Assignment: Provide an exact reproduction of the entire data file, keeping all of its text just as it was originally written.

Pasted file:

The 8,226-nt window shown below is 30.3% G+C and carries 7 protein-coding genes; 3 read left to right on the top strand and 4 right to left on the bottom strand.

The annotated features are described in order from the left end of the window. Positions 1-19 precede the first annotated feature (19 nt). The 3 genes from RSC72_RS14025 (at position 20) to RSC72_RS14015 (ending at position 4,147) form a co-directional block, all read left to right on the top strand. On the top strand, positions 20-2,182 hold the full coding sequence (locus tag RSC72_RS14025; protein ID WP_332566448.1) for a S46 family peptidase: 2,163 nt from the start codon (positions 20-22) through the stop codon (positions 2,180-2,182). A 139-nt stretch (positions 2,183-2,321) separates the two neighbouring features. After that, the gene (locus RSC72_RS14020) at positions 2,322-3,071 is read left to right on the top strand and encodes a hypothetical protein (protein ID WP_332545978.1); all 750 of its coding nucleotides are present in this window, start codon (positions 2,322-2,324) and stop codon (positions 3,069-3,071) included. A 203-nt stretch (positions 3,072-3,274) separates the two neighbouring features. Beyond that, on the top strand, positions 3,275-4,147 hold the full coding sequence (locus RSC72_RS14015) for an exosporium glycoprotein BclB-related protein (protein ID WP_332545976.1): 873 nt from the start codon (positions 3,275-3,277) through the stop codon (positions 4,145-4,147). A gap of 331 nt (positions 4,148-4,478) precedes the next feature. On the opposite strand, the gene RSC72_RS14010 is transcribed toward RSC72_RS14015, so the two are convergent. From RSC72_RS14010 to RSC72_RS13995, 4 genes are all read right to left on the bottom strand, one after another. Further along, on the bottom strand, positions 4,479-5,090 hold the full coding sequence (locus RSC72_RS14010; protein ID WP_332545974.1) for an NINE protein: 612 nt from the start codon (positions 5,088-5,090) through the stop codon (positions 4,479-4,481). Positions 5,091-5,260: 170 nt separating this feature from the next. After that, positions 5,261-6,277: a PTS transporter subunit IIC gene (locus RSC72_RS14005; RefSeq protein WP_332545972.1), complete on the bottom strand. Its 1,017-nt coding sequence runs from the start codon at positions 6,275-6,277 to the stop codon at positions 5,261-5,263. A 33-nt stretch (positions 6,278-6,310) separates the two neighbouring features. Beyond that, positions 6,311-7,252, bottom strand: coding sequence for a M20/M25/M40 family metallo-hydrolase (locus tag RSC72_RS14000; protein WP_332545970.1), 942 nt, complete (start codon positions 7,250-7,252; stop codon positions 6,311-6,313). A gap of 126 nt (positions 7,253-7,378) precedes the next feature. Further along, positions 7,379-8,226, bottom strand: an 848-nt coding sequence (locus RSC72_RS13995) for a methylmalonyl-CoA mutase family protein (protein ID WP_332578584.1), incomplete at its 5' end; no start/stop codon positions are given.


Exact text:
The 8,226-nt window shown below is 30.3% G+C and carries 7 protein-coding genes; 3 read left to right on the top strand and 4 right to left on the bottom strand.

The annotated features are described in order from the left end of the window. Positions 1-19 precede the first annotated feature (19 nt). The 3 genes from RSC72_RS14025 (at position 20) to RSC72_RS14015 (ending at position 4,147) form a co-directional block, all read left to right on the top strand. On the top strand, positions 20-2,182 hold the full coding sequence (locus tag RSC72_RS14025; protein ID WP_332566448.1) for a S46 family peptidase: 2,163 nt from the start codon (positions 20-22) through the stop codon (positions 2,180-2,182). A 139-nt stretch (positions 2,183-2,321) separates the two neighbouring features. After that, the gene (locus RSC72_RS14020) at positions 2,322-3,071 is read left to right on the top strand and encodes a hypothetical protein (protein ID WP_332545978.1); all 750 of its coding nucleotides are present in this window, start codon (positions 2,322-2,324) and stop codon (positions 3,069-3,071) included. A 203-nt stretch (positions 3,072-3,274) separates the two neighbouring features. Beyond that, on the top strand, positions 3,275-4,147 hold the full coding sequence (locus RSC72_RS14015) for an exosporium glycoprotein BclB-related protein (protein ID WP_332545976.1): 873 nt from the start codon (positions 3,275-3,277) through the stop codon (positions 4,145-4,147). A gap of 331 nt (positions 4,148-4,478) precedes the next feature. On the opposite strand, the gene RSC72_RS14010 is transcribed toward RSC72_RS14015, so the two are convergent. From RSC72_RS14010 to RSC72_RS13995, 4 genes are all read right to left on the bottom strand, one after another. Further along, on the bottom strand, positions 4,479-5,090 hold the full coding sequence (locus RSC72_RS14010; protein ID WP_332545974.1) for an NINE protein: 612 nt from the start codon (positions 5,088-5,090) through the stop codon (positions 4,479-4,481). Positions 5,091-5,260: 170 nt separating this feature from the next. After that, positions 5,261-6,277: a PTS transporter subunit IIC gene (locus RSC72_RS14005; RefSeq protein WP_332545972.1), complete on the bottom strand. Its 1,017-nt coding sequence runs from the start codon at positions 6,275-6,277 to the stop codon at positions 5,261-5,263. A 33-nt stretch (positions 6,278-6,310) separates the two neighbouring features. Beyond that, positions 6,311-7,252, bottom strand: coding sequence for a M20/M25/M40 family metallo-hydrolase (locus tag RSC72_RS14000; protein WP_332545970.1), 942 nt, complete (start codon positions 7,250-7,252; stop codon positions 6,311-6,313). A gap of 126 nt (positions 7,253-7,378) precedes the next feature. Further along, positions 7,379-8,226, bottom strand: an 848-nt coding sequence (locus RSC72_RS13995) for a methylmalonyl-CoA mutase family protein (protein ID WP_332578584.1), incomplete at its 5' end; no start/stop codon positions are given.